01. Toby is able to [intimidate] the other children because he is so much bigger than them.
02. It is very [intimidating] to speak in front of an audience, especially when you are doing it in a foreign language.
03. With her great intellect and aggressive style, she is a very [intimidating] person.
04. Opposition critics have suggested that the government is [intimidating] people into voting for them through threats of violence.
05. Accusations of [intimidation] by police against the demonstrators are being investigated.
06. The children felt very [intimidated] when they went to the office to complain about a teacher who was being mean to some of them.
07. Their team set out to deliberately [intimidate] our players by swearing at them, and telling our kids they were going to hurt them on purpose.
08. The hard-sell approach at that computer store often [intimidates] people into making unnecessary purchases.
09. The mayor feels that skateboarders on the sidewalks may [intimidate] the elderly, and should therefore be banned.
10. The U.S. alleged that China was trying to [intimidate] the people of Taiwan into voting against the proposal.
11. His vast experience and his reputation are very [intimidating] to the newer players.
12. Many men are [intimidated] by women who are self-confident and assertive.
13. International observers say the election was won through [intimidation], violence, and bribery.
14. The guerrilla forces have succeeded in [intimidating] the village people into helping them.
15. Joshua Meyrowitz once observed that while power rests on [intimidation], authority survives through inspiration.
16. Someone once remarked that people are changed, not by coercion or [intimidation], but by example.
17. Professional boxer Marvin Hagler once stated, "Nothing can [intimidate] me. I just go out and destruct and destroy."
18. A Chinese proverb states, "Draw the bow, but don't shoot - it is a bigger threat to be [intimidated] than to be hit."

Grammatical examples in English. 2013.


Look at other dictionaries:

  • intimidate — intimidate, cow, bulldoze, bully, browbeat are comparable when meaning to frighten or coerce by frightening means into submission or obedience. Intimidate primarily implies a making timid or fearful, but it often suggests a display or application …   New Dictionary of Synonyms

  • intimidate — in·tim·i·date /in ti mə ˌdāt/ vt dat·ed, dat·ing 1: to make timid or fearful; esp: to compel or deter by or as if by threats see also coercion 2: to engage in the crime of intimidating (as a witness, juror, public officer in the performance of… …   Law dictionary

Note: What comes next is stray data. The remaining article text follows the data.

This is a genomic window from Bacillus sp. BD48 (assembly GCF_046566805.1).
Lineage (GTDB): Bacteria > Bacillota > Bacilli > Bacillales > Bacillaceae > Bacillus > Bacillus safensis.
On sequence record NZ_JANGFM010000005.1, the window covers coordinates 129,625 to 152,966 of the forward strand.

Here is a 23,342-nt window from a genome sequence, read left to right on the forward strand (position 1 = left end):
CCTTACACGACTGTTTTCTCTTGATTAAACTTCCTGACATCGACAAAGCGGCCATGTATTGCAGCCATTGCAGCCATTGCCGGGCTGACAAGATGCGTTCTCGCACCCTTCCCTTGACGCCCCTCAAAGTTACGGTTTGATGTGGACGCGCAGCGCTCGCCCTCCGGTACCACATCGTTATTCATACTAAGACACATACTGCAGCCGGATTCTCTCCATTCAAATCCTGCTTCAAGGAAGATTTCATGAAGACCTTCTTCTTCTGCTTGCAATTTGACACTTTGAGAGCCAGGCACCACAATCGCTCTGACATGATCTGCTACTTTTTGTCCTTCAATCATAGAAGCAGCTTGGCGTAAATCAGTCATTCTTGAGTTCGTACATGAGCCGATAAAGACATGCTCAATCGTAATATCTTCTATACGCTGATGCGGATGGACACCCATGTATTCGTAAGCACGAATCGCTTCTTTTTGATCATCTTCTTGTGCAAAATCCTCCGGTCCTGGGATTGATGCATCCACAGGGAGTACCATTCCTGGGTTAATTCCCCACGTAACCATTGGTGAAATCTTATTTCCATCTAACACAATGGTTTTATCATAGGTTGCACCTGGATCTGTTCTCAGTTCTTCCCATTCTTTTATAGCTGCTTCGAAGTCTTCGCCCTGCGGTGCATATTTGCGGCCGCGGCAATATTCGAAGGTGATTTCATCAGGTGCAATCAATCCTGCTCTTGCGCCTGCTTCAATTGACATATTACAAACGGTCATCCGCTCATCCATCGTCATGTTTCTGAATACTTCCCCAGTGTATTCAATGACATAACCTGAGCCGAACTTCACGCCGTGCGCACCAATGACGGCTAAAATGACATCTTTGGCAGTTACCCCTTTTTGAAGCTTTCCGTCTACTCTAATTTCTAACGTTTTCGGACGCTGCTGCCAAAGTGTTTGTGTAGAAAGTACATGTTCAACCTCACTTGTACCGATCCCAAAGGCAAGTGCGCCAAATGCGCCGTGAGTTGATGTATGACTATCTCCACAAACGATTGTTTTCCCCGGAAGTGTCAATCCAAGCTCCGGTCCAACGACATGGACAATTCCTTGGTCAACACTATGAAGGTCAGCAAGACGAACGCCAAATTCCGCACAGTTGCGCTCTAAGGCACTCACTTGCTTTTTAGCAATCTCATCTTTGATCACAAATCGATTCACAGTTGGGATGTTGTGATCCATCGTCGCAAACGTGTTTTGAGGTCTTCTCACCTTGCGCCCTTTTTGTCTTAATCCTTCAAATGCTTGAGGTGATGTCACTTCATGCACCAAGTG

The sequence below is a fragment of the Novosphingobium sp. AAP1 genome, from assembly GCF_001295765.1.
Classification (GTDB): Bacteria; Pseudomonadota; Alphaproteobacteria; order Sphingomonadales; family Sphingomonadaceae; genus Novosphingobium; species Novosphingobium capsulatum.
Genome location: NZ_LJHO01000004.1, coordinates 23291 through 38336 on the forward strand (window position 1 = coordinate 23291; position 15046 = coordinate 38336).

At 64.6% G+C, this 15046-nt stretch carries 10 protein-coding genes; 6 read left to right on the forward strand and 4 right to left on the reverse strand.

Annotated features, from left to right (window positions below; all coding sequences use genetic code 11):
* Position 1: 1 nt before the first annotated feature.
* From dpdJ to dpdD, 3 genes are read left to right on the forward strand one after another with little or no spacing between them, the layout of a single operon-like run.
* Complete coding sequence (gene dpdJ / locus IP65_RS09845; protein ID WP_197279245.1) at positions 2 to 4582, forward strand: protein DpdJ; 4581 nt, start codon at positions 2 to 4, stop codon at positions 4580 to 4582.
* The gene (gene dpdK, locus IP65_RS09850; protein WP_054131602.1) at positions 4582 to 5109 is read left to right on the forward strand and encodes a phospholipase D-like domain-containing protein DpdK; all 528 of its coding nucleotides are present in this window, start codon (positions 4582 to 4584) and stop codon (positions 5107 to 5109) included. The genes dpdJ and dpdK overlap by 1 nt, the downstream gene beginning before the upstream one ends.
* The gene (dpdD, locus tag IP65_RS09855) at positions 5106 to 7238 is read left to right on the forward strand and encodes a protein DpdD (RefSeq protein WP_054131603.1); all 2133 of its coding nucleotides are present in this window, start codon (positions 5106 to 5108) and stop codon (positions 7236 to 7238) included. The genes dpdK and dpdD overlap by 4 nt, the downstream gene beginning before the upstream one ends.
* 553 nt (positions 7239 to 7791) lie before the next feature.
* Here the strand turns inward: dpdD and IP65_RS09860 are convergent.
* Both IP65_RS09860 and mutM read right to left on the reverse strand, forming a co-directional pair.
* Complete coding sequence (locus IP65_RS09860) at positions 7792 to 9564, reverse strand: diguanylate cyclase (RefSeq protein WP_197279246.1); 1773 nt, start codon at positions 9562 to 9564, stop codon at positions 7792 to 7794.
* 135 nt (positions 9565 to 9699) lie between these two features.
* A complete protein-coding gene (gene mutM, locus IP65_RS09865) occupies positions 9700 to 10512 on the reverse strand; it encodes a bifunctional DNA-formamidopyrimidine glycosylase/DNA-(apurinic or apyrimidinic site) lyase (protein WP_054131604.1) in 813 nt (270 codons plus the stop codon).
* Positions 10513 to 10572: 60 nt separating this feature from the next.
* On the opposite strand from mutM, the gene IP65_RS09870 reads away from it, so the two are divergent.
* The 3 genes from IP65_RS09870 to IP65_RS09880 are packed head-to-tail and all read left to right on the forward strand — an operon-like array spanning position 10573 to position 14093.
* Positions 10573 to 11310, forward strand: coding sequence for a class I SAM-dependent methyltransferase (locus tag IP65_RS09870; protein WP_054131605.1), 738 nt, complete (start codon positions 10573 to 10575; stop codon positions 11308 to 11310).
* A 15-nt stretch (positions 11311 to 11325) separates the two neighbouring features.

• intimidate — (v.) 1640s, from M.L. intimidatus, pp. of intimidare to frighten, intimidate, from L. in in (see IN (Cf. in ) (2)) + timidus fearful (see TIMID (Cf. timid)). Related: Intimidated; intimidating …   Etymology dictionary

  • Intimidate — In*tim i*date, v. t. [imp. & p. p. {Intimidated}; p. pr. & vb. n. {Intimidating}.] [LL. intimidatus, p. p. of intimidare to frighten; pref. in in + timidus fearful, timid: cf. F. intimider. See {Timid}.] To make timid or fearful; to inspire of… …   The Collaborative International Dictionary of English

  • intimidate — [v] frighten, threaten alarm, appall, awe, badger, bait, bludgeon, bluster, bowl over*, browbeat*, buffalo*, bulldoze*, bully, chill, coerce, compel, constrain, cow*, daunt, dishearten, dismay, dispirit, disquiet, dragoon, enforce, force, hound* …   New thesaurus

  • intimidate — ► VERB ▪ frighten or overawe, especially so as to coerce into doing something. DERIVATIVES intimidation noun intimidator noun intimidatory adjective. ORIGIN Latin intimidare make timid …   English terms dictionary

  • intimidate — [in tim′ə dāt΄] vt. intimidated, intimidating [< ML intimidatus, pp. of intimidare, to make afraid < L in , in + timidus, afraid, TIMID] 1. to make timid; make afraid; daunt 2. to force or deter with threats or violence; cow intimidation n …   English World dictionary

  • intimidate — verb ADVERB ▪ physically, psychologically ▪ Dissidents were physically intimidated, threatened, and harshly interrogated. VERB + INTIMIDATE ▪ try to PREPOSITION …   Collocations dictionary

  • intimidate — v. (D; tr.) to intimidate into (to intimidate smb. into doing smt.) * * * [ɪn tɪmɪdeɪt] (D; tr.) to intimidate into (to intimidate smb. into doing smt.) …   Combinatory dictionary

  • intimidate — UK [ɪnˈtɪmɪdeɪt] / US [ɪnˈtɪmɪˌdeɪt] verb [transitive] Word forms intimidate : present tense I/you/we/they intimidate he/she/it intimidates present participle intimidating past tense intimidated past participle intimidated a) to deliberately make …   English dictionary

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